Terry Liskevych | 3-time USA Volleyball Olympic Coach
I read an interesting article recently in the SportsBusiness Journal about Norway’s century-long dominance in the Winter Olympics. This is a country with just over 5 million people. Since the inaugural Winter Games in 1924, they have won more medals than any other country, including the U.S. with its population of more than 325 million.
Yes, geography works in Norway’s favor. They have a lot of snow and a lot of ice. But according to Tore Ovrebo, the Norwegian Olympic Committee’s director of elite sports, there’s more to their success than a cold climate. In a USA Today article, he pointed out that while a high percentage of young Norwegian kids play sports, they don’t get ranked as “No. 1, No. 2, No. 3” before they’re 13 years old.
“We think it’s better to be a child in this way,” Ovrebo says. “Then they can concentrate on having fun and be with their friends and develop.”
The SportsBusiness Journal article concludes that delaying rankings until kids are teenagers would never fly in the U.S., where “we send 8-year-olds to sports psychiatrists if they don’t make the under-9 travel team.”
Maybe that’s a bit of an overstatement, but it begs the question: Is Norway right and we’re wrong?
Well, it’s not that simple. But I think there’s something to be learned here. In the U.S., kids are under too much pressure to win too early. As coaches, we need to spend more time teaching proper skills/techniques, and young kids need to spend more time learning them. This will not only enhance the chances that some kids will become experts at a sport, it also creates a good basis for all kids to develop life-long leisure skills.
Don't be a helicopter coach
Another important point: At young ages, kids need more unstructured play. For example, take a group of players ages 5-9 and give them 20-30 minutes of instruction, then release them to a safe environment to play simple games that are presented to them or that they create themselves. They don’t need adults devising every drill, every tactic, every play situation.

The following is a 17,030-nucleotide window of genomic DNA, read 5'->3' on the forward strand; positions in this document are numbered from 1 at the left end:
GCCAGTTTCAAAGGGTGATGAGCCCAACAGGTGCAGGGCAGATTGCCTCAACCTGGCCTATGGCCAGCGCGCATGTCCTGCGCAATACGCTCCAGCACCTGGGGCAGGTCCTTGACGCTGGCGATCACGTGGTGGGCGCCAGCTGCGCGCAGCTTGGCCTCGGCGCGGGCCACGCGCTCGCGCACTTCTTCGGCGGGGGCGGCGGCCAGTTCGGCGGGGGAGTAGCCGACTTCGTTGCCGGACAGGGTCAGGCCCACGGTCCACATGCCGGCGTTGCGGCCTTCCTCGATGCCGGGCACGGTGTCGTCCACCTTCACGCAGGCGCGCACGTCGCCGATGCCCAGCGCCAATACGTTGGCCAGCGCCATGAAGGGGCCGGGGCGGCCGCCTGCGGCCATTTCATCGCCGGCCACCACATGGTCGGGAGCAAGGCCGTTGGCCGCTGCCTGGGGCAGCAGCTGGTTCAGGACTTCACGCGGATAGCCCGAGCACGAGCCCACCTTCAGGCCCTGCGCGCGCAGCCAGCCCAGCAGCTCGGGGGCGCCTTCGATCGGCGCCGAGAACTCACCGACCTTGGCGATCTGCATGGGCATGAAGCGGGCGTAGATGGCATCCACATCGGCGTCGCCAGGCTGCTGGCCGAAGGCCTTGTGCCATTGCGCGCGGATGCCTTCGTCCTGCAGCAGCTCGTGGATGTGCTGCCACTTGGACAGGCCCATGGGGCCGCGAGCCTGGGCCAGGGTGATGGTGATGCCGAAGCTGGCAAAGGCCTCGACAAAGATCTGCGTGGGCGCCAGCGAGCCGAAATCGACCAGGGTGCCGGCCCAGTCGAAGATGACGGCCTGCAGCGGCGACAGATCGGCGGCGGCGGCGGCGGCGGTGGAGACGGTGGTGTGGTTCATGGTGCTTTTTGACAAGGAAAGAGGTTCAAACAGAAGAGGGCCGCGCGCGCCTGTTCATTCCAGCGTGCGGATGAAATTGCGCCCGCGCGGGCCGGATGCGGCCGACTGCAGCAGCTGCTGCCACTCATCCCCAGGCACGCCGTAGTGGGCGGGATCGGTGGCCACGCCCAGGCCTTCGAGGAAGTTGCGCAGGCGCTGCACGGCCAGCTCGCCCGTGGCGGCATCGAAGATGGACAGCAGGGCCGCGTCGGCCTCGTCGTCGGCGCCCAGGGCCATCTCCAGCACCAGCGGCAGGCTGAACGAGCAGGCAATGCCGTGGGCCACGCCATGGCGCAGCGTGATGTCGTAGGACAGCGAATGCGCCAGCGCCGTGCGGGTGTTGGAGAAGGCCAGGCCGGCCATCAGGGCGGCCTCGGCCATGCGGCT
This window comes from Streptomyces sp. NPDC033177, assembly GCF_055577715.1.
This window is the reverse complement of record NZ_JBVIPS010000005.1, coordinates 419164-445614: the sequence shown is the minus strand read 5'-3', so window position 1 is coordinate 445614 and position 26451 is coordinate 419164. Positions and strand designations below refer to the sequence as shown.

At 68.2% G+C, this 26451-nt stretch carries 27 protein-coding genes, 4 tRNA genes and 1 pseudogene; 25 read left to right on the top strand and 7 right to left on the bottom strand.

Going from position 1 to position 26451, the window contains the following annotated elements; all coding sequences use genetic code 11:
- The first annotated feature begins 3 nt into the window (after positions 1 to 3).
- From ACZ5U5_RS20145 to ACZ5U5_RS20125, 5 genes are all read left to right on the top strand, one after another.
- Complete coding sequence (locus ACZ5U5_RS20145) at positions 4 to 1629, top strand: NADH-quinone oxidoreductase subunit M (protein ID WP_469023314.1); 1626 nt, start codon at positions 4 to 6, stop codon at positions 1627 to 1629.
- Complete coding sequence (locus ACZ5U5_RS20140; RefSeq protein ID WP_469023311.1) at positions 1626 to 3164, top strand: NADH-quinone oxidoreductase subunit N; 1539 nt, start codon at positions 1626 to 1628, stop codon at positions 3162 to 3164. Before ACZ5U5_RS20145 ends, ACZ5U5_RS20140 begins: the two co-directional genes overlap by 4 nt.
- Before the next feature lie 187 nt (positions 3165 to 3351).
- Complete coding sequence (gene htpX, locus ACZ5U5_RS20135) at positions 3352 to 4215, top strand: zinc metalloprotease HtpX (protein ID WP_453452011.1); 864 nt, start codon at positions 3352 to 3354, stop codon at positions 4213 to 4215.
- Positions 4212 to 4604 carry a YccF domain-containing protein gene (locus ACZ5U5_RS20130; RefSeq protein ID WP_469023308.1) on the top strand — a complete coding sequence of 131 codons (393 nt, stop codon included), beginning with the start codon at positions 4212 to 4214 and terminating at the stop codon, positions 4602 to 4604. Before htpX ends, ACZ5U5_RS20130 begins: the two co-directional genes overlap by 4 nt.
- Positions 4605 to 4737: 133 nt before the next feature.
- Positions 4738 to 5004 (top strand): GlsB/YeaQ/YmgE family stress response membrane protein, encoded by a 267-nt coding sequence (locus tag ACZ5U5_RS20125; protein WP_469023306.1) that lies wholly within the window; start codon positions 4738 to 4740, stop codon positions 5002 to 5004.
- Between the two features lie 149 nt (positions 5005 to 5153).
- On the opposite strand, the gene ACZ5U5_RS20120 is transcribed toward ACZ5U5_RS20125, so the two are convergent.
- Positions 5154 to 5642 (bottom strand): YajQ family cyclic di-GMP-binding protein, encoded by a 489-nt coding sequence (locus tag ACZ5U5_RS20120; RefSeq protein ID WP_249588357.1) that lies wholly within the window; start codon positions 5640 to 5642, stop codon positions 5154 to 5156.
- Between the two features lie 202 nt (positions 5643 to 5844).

One of my colleagues, USA Youth National Team coach Jim Stone (and former head coach at Ohio State), says one issue we have with sports in the U.S. is there are not enough people with the middle-ground perspective. On one side, you have the rabid parents who are ultra-competitive and want to know where their kids rank – even in first grade. On the other side, you have people who are, as Jim says, “afraid of competition” and favor letting kids go out there and “hit and giggle.”
The sweet spot, we both agree, is here: Encourage and facilitate unstructured play for young kids without coaches hovering 24-7 – and without parents waving trophies in their faces – but have an adult coach around who can occasionally lay out some basic fundamentals. That way, young kids learn some skills but refine them on their terms – playing, enjoying, competing.
Eliminate national championships for young players
Jim asks this question: “Why do we have to have national championships for 10-year-olds or 12-year-olds? Why not let them play and be satisfied with being the best in their region and leave it at that?”
If your response is, “Hey, wins and losses are part of life and kids need to learn to deal with them,” I would say: “Exactly right. And a great way to do that is for young kids to learn to compete hard in multiple sports and keep trying to get better without being burdened by adult disappointment (or adult elation) before they’re old enough to process it.” Let them strive to win because they’re driven to get better at something they enjoy. Let them see how much fun it is to become really good at something. Let them realize that a loss or a mistake isn’t the end of the world – just part of the ups and downs that athletes experience as they evolve. It’s hard to develop that growth mindset if there’s a frowning or screaming parent behind every shanked pass or missed serve.
Take it from Norway. Champions can emerge without an early endorsement from the adult world.
Terry Liskevych, who retired in 2016 as the head women’s coach at Oregon State and is one of the founders of The Art of Coaching, coached the U.S. women’s national team at three Olympics, including 1992, when they won a bronze medal in Barcelona.